- There was no letter, miss.' "No letter? Impossible ! Has the post come in ?"

"I inquired, and the clerk said it was in, and the morning mail distributed."

'0, Mattie ! you have made some mistake; do go back again! The clerks have overlooked the letter! I know there is one ! Make them find it!

Mattie was only too ready to gratify the whims of her beloved young lady. She trudged back to the post-office, and duly tormented the clerk with her positive assurance that he had mislaid the letter, and must look again.

He looked there was no letter.

Stella's impatient temperament did not help her to bear this disappointment; but she had no alternative. She returned to the study of Juliet, and soon even her brother's missing epistle was forgotten.

Stella's second lesson with her tutor differed from the first. In the fine development of her sentient faculties, her reflective powers, Mr. Oakland discovered germs of highest promise. But he found that her enthusiasm fairly ran riot. He devoted himself to the difficult task of curbing its exuberance, toning down her too strong coloring, and illustrating the danger of extravagance, even though it be true to nature. A refined audience invariably feel the disenchanting effect of exaggeration. They unavoidably take that one, fatal step which lies between the sublime and the absurd. But Mr. Oakland's faith in his pupil's success was undiminished. He knew that it was easier to rein in enthusiasm than to inspirit tameness. The one is the hand-maiden of genius; the other, the never failing companion of mediocrity.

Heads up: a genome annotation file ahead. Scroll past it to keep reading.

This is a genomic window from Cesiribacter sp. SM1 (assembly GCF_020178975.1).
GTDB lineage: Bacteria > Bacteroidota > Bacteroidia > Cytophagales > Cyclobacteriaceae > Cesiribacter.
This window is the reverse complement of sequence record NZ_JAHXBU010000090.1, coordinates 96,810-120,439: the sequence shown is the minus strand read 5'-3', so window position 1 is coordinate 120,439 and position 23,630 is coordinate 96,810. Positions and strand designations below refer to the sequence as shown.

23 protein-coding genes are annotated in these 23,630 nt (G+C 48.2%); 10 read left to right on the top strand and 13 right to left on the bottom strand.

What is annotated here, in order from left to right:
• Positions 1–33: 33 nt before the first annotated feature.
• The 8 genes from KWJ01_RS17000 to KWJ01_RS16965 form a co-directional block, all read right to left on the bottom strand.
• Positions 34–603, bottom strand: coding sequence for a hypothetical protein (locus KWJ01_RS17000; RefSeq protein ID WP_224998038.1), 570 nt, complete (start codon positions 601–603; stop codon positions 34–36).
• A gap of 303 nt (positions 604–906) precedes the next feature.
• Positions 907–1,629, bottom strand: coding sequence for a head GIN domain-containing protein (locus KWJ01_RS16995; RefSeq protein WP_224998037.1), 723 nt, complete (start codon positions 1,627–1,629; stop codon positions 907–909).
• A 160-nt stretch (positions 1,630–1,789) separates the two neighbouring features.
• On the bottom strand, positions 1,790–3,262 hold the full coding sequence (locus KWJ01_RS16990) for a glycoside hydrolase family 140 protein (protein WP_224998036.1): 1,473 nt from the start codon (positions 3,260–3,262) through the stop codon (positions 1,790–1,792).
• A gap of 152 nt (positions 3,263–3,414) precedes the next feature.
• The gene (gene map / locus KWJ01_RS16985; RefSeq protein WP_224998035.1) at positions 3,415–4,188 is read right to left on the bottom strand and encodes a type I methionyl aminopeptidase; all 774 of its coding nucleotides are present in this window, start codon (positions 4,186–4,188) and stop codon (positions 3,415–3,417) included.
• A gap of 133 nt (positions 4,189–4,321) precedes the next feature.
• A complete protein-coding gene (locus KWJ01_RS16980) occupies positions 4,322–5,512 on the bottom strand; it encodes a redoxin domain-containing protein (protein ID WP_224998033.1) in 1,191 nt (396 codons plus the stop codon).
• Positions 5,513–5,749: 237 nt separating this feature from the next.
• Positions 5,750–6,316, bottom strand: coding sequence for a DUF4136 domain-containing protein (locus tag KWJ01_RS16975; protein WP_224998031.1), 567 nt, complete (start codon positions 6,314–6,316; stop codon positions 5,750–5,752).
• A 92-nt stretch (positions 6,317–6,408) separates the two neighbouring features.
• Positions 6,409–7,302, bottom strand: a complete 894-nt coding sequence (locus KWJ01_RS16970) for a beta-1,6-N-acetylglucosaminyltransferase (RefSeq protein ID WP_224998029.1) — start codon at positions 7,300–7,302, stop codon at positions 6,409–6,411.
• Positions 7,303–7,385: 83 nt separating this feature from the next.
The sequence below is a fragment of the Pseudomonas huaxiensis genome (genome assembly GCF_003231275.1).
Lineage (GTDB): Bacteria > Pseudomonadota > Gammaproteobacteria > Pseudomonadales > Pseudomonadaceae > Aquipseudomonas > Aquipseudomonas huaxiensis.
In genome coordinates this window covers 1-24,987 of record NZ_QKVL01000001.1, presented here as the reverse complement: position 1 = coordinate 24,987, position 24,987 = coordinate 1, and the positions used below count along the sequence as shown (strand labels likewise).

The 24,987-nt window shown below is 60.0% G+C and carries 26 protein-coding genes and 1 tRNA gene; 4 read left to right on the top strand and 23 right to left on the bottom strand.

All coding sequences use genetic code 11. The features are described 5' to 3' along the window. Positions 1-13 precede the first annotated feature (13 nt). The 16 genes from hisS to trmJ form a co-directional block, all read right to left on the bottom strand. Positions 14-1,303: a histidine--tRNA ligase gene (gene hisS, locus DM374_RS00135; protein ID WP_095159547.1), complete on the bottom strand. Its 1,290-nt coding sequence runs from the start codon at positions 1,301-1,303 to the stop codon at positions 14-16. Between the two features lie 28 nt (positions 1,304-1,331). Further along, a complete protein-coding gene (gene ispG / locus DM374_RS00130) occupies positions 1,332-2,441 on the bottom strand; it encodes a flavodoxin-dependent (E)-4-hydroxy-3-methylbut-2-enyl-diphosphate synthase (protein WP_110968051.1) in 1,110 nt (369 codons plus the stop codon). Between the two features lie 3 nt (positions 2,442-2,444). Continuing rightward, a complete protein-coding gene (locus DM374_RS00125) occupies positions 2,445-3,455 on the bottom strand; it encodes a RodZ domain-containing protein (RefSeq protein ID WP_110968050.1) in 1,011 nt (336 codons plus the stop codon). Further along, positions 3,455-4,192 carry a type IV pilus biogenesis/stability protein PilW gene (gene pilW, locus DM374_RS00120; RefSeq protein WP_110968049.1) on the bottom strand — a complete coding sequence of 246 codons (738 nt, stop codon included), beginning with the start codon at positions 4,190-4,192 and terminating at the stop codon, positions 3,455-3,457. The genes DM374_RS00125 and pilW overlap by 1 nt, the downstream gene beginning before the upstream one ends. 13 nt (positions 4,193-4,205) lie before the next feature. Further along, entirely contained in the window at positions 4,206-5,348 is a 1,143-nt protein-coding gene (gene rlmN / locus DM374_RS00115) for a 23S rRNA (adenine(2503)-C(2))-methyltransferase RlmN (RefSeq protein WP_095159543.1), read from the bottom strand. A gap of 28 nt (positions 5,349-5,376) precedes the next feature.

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CHAPTER II.

Ernest's Letter to his Sister. His Views of the Stage. - Un

perilled Chastity. A Brother's Entreaties. Stella's Unaltered Resolve. Self-Will.- Application to Managers. An Anxious Interval. Mr. Oakland's Disregarded Warning. - A Self-reliant Nature. A Venture. The Stage Door. - First Entrance behind the Scenes. — Sudden Intrusion upon a Lugubrious Manager. ----Mr. Grimshaw's Mysterious Inquiries. -- Stella's Confusion. --- Request to Read.

Recital of Portia's Address to Shylock. - The Unexpected Interruption. -- Insolence of an Actress. Stella and Mattie's Retreat from the Manager's Office. --- Disconcerted, not Conquered. - An Inspiring Paragraph. Obituary of the Young Actress, Lydia Talbot. A Mantle for shoulders yet Unsound. - Mr. Belton's Advertisement for a Leading Lady."

6 Eureka!"

STELLA's first thought, the next morning, was of the anticipated letter. The ever-willing Mattie was despatched to the post-office long before it was possible for the mail to be delivered. During her absence, Stella's restless spirit lengthened the minutes to hours, through its tormenting disquietude. At last her straining eyes caught sight of Mattie in the distance. She carried something white in her hand, and walked at a rapid pace. But that quick tread was slow to the expectant girl. She darted out of the room, and returned in an instant, exultingly holding up the letter.